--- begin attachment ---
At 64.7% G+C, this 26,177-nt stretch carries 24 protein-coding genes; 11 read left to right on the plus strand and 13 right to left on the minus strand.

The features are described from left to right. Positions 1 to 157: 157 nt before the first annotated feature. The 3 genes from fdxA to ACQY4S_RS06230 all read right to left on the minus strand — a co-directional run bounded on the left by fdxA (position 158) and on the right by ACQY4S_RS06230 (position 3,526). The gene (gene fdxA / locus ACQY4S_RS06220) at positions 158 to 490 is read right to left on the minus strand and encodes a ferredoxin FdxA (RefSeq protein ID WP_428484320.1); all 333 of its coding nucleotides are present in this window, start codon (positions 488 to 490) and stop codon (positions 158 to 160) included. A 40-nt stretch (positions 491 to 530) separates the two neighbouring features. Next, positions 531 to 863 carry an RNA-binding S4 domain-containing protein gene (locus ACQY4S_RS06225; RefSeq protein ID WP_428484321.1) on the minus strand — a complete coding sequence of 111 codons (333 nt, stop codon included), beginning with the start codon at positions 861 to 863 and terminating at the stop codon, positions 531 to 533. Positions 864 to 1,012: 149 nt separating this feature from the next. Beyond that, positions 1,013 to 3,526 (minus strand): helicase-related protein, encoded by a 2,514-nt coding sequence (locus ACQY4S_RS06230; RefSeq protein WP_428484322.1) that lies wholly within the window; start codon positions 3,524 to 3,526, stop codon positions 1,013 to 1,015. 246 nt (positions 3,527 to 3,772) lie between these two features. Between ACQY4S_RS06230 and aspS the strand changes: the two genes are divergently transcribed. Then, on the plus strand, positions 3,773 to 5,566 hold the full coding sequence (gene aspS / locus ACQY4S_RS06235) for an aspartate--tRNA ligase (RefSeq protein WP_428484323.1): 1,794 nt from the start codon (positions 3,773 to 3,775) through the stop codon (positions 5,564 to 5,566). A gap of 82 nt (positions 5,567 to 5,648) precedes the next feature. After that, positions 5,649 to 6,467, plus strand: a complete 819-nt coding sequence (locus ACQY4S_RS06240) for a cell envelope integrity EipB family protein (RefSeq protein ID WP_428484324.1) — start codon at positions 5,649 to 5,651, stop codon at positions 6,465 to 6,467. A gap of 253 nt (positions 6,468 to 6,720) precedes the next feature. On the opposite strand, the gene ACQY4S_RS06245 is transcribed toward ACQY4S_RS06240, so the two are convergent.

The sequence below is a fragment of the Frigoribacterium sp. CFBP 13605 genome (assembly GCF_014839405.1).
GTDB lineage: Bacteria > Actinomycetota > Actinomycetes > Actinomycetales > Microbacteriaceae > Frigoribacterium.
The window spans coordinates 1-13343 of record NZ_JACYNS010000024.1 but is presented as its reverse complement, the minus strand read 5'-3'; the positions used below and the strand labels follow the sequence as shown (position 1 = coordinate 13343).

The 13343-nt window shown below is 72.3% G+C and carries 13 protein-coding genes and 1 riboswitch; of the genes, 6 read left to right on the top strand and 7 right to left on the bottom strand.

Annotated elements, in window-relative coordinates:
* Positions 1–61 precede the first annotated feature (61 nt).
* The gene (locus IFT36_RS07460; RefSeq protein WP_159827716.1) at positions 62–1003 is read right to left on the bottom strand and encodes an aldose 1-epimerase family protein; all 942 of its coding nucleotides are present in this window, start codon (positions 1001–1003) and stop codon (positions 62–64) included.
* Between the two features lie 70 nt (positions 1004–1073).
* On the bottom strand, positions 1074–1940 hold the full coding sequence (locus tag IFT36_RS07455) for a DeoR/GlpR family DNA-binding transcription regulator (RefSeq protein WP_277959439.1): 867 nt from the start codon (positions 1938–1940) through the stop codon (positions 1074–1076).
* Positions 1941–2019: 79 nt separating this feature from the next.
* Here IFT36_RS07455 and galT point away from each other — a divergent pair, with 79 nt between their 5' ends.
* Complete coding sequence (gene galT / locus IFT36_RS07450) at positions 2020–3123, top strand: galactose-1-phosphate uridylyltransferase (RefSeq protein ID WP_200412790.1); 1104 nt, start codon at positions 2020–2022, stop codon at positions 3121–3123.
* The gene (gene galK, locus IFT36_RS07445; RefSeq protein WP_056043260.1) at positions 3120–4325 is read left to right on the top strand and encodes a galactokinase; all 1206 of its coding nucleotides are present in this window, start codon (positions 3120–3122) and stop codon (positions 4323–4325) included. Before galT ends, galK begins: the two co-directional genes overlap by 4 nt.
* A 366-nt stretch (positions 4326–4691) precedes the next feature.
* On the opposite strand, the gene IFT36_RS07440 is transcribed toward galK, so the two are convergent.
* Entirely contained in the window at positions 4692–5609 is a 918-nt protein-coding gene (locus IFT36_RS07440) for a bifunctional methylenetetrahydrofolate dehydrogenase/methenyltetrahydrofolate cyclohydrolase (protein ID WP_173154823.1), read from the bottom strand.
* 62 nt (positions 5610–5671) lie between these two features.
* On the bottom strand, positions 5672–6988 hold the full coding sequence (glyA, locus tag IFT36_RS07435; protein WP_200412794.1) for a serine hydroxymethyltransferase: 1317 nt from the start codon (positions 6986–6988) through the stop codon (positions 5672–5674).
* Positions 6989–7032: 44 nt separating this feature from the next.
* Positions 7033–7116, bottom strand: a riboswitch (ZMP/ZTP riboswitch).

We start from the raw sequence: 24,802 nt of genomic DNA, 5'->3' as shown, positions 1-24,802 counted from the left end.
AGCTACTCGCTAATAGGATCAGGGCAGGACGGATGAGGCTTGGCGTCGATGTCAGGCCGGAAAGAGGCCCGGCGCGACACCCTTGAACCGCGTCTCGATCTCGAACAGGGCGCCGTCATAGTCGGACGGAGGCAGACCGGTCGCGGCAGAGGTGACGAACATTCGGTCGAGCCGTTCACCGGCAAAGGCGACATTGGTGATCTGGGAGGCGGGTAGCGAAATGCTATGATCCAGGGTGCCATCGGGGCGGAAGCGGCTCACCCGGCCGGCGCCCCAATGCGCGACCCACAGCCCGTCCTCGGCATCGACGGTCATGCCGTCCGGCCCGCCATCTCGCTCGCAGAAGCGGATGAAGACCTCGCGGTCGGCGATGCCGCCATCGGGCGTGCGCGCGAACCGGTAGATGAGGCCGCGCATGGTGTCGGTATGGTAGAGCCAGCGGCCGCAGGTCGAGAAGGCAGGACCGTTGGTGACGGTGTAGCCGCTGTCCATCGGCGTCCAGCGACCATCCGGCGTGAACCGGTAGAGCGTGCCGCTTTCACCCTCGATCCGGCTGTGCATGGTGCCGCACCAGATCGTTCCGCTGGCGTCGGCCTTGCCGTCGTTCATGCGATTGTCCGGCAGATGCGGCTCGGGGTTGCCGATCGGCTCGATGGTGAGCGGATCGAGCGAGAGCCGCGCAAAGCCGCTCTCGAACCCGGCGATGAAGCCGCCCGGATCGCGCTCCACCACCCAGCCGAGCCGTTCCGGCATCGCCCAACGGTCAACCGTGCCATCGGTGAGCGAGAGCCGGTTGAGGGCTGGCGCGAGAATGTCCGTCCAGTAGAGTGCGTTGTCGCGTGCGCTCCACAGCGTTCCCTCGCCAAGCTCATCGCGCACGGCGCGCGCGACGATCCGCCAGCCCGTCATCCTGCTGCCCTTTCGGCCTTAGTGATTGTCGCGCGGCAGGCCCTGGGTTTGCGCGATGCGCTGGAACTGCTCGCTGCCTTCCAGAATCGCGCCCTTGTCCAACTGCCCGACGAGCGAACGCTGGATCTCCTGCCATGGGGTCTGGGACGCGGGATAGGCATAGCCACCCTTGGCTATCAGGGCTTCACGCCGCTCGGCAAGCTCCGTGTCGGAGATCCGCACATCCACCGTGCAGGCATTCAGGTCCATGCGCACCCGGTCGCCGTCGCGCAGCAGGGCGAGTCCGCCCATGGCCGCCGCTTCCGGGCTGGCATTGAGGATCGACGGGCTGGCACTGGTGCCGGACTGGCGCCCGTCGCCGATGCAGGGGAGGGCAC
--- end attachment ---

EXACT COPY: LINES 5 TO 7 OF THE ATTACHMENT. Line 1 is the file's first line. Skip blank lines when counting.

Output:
The window spans coordinates 1-13343 of record NZ_JACYNS010000024.1 but is presented as its reverse complement, the minus strand read 5'-3'; the positions used below and the strand labels follow the sequence as shown (position 1 = coordinate 13343).

The 13343-nt window shown below is 72.3% G+C and carries 13 protein-coding genes and 1 riboswitch; of the genes, 6 read left to right on the top strand and 7 right to left on the bottom strand.

Annotated elements, in window-relative coordinates: